How did such a noble group come to St. Thomas? It was because of the vision of Mrs. Genevieve Christensen who assembled three of her closest and oldest friends, all parishioners of the Cathedral at her home at the Grand Hotel. She and her husband Hein managed to discuss the formation of a court of the Catholic Daughters on St. Thomas. Those ladies were Blanca Lydia Sandin, Josephine Diaz and Agnes King.

      Since that meeting, the Catholic Daughters have engaged in many projects including: supporting orphaned children in South America; assisting in the financial support of our local seminarians and distribution of Christmas care packages to the shut- ins. Their most recent project is raising funds to support its beautiful completion, with funds raised in many successful campaigns, the renovation and restoration of our lovely and noble Cathedral of Sts. Peter and Paul in downtown Charlotte Amalie.

      We have much to be thankful for from the Catholic Daughters of the Americas. For their service for more than 45 years, and by the Grace of God, many, many years to come. Our diocese and all of its faithful wish the Catholic Daughters of the Americas a very happy 45th anniversary!


Journeys of Faith

by Paul McAvoy

Works of Charity

     Jerry and Christine Woodhouse of St. Thomas were honored this year, along with the other members of the Order of Malta, with the annual Keys and Sword Award for their charitable work. For Jerry and Christine, helping their neighbors - whether close by or across the ocean — is something that flows naturally from their Catholic faith.

      Jerry was raised in a Catholic family and went to Catholic schools from elementary through college. “Catholicism really has been in my life from the beginning. Whether in business or other endeavors, [I realized] faith played a big part in that. You just rely on faith to get you through difficult times,” says Jerry who began in the U.S. in the clothing business, managing stores on college campuses, and then went into the clothing business with his own stores in Columbus, Ohio. Later, he bought a business in St. Thomas that made fragrances, most notably St. Johns Bay Rum, which is sold in classic mens shops in the United States and for the tourist market. That is what brought him to the Virgin Islands, and his experience in the retail business helped him to succeed in the fragrance business.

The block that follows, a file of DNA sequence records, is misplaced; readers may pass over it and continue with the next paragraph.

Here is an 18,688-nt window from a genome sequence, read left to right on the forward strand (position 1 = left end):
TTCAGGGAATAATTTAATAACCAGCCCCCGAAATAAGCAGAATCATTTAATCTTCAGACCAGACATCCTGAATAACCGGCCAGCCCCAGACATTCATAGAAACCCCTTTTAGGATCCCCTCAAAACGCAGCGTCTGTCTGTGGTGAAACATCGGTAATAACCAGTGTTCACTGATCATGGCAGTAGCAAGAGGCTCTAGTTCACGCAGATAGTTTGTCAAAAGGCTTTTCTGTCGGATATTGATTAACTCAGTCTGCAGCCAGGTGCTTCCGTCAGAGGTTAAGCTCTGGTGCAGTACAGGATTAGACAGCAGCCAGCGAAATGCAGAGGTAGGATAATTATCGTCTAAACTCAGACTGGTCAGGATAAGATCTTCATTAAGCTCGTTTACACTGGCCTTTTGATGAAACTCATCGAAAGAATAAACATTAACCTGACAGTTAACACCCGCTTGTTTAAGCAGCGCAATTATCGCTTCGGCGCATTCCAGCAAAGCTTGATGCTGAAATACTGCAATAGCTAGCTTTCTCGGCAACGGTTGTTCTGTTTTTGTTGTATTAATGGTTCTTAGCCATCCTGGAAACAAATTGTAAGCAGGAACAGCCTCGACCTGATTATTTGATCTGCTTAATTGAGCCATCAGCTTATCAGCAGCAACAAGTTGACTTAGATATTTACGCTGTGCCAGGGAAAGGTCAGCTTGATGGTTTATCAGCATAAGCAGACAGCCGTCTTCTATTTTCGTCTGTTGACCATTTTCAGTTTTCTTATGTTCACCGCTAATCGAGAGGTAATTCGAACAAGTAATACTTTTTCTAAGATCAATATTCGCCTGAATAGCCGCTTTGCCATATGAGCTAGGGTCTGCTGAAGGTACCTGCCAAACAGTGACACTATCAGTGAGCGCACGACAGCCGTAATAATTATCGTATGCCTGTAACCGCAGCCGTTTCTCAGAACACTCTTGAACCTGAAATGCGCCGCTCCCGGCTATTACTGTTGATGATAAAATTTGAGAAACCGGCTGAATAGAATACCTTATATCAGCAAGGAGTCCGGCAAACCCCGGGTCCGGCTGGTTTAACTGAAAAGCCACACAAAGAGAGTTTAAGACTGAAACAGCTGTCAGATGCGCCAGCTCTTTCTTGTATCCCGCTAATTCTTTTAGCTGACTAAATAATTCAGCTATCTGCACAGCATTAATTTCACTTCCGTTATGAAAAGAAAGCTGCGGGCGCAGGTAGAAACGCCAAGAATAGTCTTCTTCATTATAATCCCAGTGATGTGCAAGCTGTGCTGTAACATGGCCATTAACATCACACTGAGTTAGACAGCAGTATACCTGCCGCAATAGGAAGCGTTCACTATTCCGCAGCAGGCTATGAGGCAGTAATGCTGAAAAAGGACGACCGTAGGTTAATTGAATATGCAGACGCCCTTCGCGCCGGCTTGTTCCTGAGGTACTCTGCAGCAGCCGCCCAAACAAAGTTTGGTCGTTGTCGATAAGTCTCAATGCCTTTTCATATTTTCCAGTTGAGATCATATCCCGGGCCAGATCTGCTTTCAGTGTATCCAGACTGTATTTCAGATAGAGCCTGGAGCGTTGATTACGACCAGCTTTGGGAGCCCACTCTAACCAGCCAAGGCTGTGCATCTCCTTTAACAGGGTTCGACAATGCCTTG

Christine was born and raised in Paris, France, and lived there until she married Jerry. “My father was very pious, and while it wasn’t his style to talk about his faith, I always went to Mass with him. That made an impression on me, and when I was 12, we started in Paris going to a different church every Sunday to discover the buildings.” Having a shared faith was important to Jerry and Christine in their marriage, and they helped encourage and sustain each other with their mutual Catholic faith.

      “When we became part of the Order of Malta, we were exposed to a group of absolutely wonderful people. What we like about it is nobody is taking credit for the good deeds ... you’re not there to be looked at, you’re there to help. And the people there accomplish so much,” says Christine.

      One project they got interested in was a hospital that the order runs in Haiti. A clothing drive in St. Thomas became a way for the Order of Malta in the USVI to help with the hospital.

      Christine explains, “Our little group was able to collect clothes in parishes and throughout the island, and Jerry was able to talk the shipping company into giving us free shipping - it was wonderful to see the Catholic community, and the rest ol the community, really rise up to the occasion to help out.”

      Jerry and Christine continue to stay involved with their faith in pro-life causes and in other issues important to them. In living out their faith, they are answering the Gospel call and finding personal fulfillment in assisting others. Jerry has even used his background and experience in the clothing business to set up a web store ( that sells Order of Malta shirts, ties and clothes - with the profits all going to the charitable work and scholarships for children at Ss. Peter and Paul School on St. Thomas.